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Doctor's Troubles training saves Brussels bomb victims

By Adrian Rutherford

A doctor who helped victims of the Brussels terror attacks has said the injuries he faced were the worst since his days in Belfast dealing with the carnage caused by IRA bombs.

Luc Van Obbergh worked at the Royal Victoria Hospital during the 1980s.

Now a senior medic in one of the Belgian capital's busiest hospitals, he described being confronted with mangled limbs and horrific burns in the wake of Tuesday's bombings.

Thirty-one people died and more than 300 were injured when explosions rocked Brussels Airport and the city's Metro.

Prof Van Obbergh said it brought back memories of the trauma he witnessed first-hand as a young doctor in Belfast.

"The patients who came to our hospital were severely injured," he said.

"A lot of people were injured like you would have seen during the bombing in Northern Ireland from years ago."

He also described how the city remains on high alert, bringing back memories of his days in Belfast at the height of the Troubles.

Prof Van Obbergh is head anaesthetist at Erasme Hospital in the Anderlecht district of Brussels.

Staff at Erasme said they encountered victims with the type of wounds normally seen in combat zones, including torn limbs and charred flesh.

Prof Van Obbergh told the Belfast Telegraph: "People had severe injuries to their legs, and burns.

"When I was in Belfast I saw a lot of people who were injured from the bombing - this was the same from what I lived through in Belfast.

"I saw people who were very seriously injured."

Prof Van Obbergh worked in Belfast from 1983 to 1984 at a time when violence was a daily way of life.

He said he still had friends at the Royal Victoria Hospital, and kept up-to-date with life in Northern Ireland.

"I came to Belfast because I wanted to get more experience," he explained

"I went to the Children's Hospital for six months and was in the RVH for the rest of the time.

"I had a very good time there, but I understood it was a time when you had problems between the two communities.

"We had people who were injured and the part of the hospital where I served had high security.

"Therefore this week I had a few experiences of the sort of things we saw - it was like the RVH when people came in severely injured."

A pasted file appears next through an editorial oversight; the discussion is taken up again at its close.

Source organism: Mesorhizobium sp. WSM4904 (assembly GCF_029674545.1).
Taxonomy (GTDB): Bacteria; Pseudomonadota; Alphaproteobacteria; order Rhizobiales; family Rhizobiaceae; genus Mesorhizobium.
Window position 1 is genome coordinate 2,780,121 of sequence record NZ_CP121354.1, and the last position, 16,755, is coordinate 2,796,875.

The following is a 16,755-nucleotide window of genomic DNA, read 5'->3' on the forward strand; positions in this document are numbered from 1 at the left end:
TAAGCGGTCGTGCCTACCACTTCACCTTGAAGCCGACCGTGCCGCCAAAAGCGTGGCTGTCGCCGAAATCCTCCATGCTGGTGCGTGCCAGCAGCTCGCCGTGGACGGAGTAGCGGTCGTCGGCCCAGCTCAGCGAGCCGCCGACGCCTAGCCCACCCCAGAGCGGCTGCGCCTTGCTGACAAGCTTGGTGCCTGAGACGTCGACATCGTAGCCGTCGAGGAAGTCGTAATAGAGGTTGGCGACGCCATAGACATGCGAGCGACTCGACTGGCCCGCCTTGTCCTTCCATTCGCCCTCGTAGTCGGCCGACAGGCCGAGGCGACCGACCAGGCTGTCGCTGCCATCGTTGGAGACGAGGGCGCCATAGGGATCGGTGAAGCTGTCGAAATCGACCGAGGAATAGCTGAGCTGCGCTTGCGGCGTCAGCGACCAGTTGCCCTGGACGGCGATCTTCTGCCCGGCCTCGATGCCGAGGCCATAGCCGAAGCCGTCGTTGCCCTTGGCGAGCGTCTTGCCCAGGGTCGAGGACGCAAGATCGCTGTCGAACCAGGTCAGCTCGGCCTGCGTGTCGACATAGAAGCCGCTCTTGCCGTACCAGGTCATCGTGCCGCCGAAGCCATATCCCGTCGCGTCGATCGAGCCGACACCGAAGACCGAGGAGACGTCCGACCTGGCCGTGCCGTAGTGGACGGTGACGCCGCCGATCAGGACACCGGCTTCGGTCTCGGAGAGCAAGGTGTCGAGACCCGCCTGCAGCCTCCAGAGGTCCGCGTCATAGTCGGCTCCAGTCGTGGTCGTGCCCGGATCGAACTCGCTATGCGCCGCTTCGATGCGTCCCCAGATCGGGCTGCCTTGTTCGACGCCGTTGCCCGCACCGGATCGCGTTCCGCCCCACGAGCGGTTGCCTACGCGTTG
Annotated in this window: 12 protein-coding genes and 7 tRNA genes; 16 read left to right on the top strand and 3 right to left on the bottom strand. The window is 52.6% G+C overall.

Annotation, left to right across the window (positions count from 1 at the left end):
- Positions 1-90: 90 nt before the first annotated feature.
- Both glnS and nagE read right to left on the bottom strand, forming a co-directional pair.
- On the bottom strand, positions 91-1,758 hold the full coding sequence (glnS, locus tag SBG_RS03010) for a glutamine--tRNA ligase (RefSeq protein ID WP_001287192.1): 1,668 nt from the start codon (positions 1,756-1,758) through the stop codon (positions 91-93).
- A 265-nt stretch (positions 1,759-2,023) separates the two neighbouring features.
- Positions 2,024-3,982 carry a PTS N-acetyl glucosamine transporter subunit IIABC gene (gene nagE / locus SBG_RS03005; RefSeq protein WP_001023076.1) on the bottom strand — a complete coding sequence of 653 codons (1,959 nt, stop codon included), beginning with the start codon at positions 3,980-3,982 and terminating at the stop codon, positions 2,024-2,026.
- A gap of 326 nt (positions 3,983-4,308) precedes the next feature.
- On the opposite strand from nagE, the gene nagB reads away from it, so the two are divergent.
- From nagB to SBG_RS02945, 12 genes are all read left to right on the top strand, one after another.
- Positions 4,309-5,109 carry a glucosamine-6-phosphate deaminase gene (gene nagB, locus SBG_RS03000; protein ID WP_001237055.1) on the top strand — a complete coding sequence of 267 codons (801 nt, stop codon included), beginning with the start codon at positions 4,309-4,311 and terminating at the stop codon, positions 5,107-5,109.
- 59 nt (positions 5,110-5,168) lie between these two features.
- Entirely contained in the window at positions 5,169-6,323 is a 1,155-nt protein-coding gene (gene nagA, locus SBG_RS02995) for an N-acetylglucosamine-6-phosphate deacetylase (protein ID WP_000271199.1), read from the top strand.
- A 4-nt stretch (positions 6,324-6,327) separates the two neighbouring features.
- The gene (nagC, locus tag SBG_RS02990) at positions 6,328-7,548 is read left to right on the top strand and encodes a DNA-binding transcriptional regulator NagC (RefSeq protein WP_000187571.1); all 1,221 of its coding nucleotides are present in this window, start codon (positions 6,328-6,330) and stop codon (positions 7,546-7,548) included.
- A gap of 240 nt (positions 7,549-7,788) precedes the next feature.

Prof Van Obbergh also described how police were on alert, similar to his days in Northern Ireland.

"There were controls everywhere - I was living near Holywood and when I was going to the Royal Victoria during the night it was usual that we were stopped on the way for checking by the police," he added.

"So I've seen that and have lived in a place where we were checked like we are now in Brussels.

"Now, when I enter the hospital I have to open my bag just to show that I have nothing in it untoward.

"I had to do the same when I was in Belfast, so it seems for me normal."

Recalling last Tuesday's events, Prof Van Obbergh said staff had heard about an incident at the airport, some 25km away.

Soon two people with severely injured legs arrived.

Over the coming hours the hospital would treat 16 of the most seriously wounded, some fighting for their lives.

"The hospital which is near the airport - there was a lot of people coming there by car and by themselves with minor injuries, so they had to dispatch the major injuries to the other hospitals, and we were one hospital who received these people," he explained.

"Most of them needed to go to the operating room and stayed there a long time.

"They were all injured very seriously, and it is not yet finished.

"Some are coming back to theatre because the injuries have not yet healed."

Prof Van Obbergh remains in touch with some of the people he met in Northern Ireland.

He is pleased to see his former home is now at peace.

"I still follow a bit what is happening there," he added.

"I still have people who are friends there and I know very well some people who are paediatricians and anaesthetists there.

"I know things have settled down.

"Here (the terrorism threat) is very different. In Northern Ireland you had two communities fighting each other. The IRA was fighting the British Army.

"Here you don't know who is fighting. We don't really understand what is happening.

"The bombing is the same, but the causes of the bombing are not the same.

"We are not fighting (between communities), at least here in Belgium. We are trying to live peacefully."

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